In addition, foodservice manufacturers continue to explore other energy-saving features they can add to their product lines. For example, Zabrowski says, some manufacturers are testing pilot-less technology for gas burners. These units use an electrical spark-ignite system similar to that found in most residential units. Other foodservice-equipment manufacturers have worked to improve the design of their existing burners to allow for greater heat recovery, and one manufacturer, is experimenting with using burner lids to trap more heat, as happens with a barbecue grill.
Looking at conveyor ovens, one manufacturer plans to introduce a model that powers down when not in use. Zabrowski, who has seen the tests for this oven, says even restaurant chains that frequently use conveyor ovens to toast sandwiches can benefit by using this model because of its better heat recovery and ability to power up and get pretty hot pretty quickly.
Water costs have increased dramatically in the last couple of years. According to research from the NUS Consulting Group, the cost of water rose from $1.80 per cubic foot to $2 in 2008, and sewage costs have shown greater increases. In San Diego and San Francisco those rates are much higher, in the $8 to $9 range per cubic foot. So conserving water not only benefits the environment but it also helps a foodservice operator function more efficiently.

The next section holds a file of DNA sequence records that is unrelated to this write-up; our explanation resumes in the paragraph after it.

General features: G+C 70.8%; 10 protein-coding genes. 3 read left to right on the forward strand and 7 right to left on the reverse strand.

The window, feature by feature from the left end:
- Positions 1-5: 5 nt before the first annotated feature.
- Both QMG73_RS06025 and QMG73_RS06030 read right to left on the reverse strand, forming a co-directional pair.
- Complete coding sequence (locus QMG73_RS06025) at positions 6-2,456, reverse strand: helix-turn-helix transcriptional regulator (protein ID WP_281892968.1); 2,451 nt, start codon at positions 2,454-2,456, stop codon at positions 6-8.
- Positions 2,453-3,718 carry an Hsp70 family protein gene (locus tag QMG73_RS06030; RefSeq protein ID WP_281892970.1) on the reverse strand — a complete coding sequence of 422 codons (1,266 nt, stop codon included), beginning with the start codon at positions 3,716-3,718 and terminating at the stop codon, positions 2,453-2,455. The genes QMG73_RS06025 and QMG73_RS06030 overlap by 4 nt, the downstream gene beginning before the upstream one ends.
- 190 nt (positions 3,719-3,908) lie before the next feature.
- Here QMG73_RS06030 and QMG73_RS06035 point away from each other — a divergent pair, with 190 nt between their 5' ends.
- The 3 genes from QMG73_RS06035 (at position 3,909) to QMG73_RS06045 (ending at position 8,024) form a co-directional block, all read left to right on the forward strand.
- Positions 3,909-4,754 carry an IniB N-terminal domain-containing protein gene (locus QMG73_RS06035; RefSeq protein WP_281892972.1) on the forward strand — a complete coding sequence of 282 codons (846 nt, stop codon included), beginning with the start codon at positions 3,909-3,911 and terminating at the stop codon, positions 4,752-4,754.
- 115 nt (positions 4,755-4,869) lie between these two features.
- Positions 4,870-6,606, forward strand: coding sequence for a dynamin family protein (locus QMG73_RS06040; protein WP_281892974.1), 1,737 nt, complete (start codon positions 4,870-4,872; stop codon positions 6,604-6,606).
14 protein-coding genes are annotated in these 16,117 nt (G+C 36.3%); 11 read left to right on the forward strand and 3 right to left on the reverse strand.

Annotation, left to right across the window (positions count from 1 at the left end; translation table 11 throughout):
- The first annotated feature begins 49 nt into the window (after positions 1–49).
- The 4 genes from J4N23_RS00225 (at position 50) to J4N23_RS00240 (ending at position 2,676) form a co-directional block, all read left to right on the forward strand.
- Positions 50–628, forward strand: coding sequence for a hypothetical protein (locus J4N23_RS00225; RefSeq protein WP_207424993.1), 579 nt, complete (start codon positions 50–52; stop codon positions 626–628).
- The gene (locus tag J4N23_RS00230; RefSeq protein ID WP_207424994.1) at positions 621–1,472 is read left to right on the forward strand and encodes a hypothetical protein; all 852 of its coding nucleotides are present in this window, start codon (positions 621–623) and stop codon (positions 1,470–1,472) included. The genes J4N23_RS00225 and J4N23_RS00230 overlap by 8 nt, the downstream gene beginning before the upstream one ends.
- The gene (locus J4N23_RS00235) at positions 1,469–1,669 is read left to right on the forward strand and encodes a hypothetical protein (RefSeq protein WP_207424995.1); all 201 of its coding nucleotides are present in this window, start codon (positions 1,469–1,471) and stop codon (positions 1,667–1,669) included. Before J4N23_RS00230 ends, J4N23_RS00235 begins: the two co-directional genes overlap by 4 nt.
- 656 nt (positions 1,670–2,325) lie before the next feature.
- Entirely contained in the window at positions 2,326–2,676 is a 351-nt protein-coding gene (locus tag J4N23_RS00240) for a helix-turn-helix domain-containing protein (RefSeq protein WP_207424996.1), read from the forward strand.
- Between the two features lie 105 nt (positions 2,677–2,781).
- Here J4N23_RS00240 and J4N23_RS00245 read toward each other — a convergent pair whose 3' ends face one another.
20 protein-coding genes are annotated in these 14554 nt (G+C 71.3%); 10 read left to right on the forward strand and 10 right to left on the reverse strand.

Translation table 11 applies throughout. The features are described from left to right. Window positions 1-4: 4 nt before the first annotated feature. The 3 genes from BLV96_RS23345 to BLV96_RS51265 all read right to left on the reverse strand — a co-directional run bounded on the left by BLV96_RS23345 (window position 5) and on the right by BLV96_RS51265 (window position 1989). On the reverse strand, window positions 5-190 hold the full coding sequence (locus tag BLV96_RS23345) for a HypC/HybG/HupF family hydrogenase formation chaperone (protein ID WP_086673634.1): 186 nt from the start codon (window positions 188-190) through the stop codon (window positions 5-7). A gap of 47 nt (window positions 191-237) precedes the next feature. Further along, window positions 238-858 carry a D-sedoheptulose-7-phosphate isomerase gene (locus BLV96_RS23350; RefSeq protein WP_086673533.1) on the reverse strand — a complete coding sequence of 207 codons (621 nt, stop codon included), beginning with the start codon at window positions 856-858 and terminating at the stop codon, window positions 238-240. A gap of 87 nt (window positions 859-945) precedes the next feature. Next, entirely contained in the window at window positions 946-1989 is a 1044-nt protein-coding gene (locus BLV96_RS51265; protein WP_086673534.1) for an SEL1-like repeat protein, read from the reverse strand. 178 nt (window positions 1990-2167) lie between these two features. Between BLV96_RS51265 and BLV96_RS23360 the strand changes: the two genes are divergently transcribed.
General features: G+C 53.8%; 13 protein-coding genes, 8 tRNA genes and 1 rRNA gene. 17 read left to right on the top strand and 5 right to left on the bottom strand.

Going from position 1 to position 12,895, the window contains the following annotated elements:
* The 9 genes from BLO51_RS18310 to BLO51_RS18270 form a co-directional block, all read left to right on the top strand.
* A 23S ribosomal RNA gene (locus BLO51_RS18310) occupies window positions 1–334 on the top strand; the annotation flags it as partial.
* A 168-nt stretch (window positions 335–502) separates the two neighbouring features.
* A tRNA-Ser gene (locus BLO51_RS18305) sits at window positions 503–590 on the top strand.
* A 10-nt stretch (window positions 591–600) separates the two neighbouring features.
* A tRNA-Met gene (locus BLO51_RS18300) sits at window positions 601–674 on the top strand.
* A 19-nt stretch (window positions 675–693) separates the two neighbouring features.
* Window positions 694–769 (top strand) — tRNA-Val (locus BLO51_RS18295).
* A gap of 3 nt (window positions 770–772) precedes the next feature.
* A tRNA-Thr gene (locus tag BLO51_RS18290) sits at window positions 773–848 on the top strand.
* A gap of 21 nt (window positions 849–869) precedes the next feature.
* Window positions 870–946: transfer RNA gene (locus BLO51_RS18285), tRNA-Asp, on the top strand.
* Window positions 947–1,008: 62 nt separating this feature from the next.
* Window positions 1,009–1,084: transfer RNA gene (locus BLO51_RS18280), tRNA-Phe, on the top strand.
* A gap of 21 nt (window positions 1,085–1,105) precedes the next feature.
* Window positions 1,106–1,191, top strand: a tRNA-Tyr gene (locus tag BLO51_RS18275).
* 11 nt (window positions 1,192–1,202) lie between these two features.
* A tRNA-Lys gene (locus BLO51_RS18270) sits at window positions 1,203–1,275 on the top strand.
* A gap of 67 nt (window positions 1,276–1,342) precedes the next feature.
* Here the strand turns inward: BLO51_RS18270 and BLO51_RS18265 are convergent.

"I like to call water a three-headed monster," Moyer continues. "You pay for the water you consume but also for the treatment of the water. The third head comes from the need to heat the water. With water rates increasing throughout the country this impact will become a lot clearer."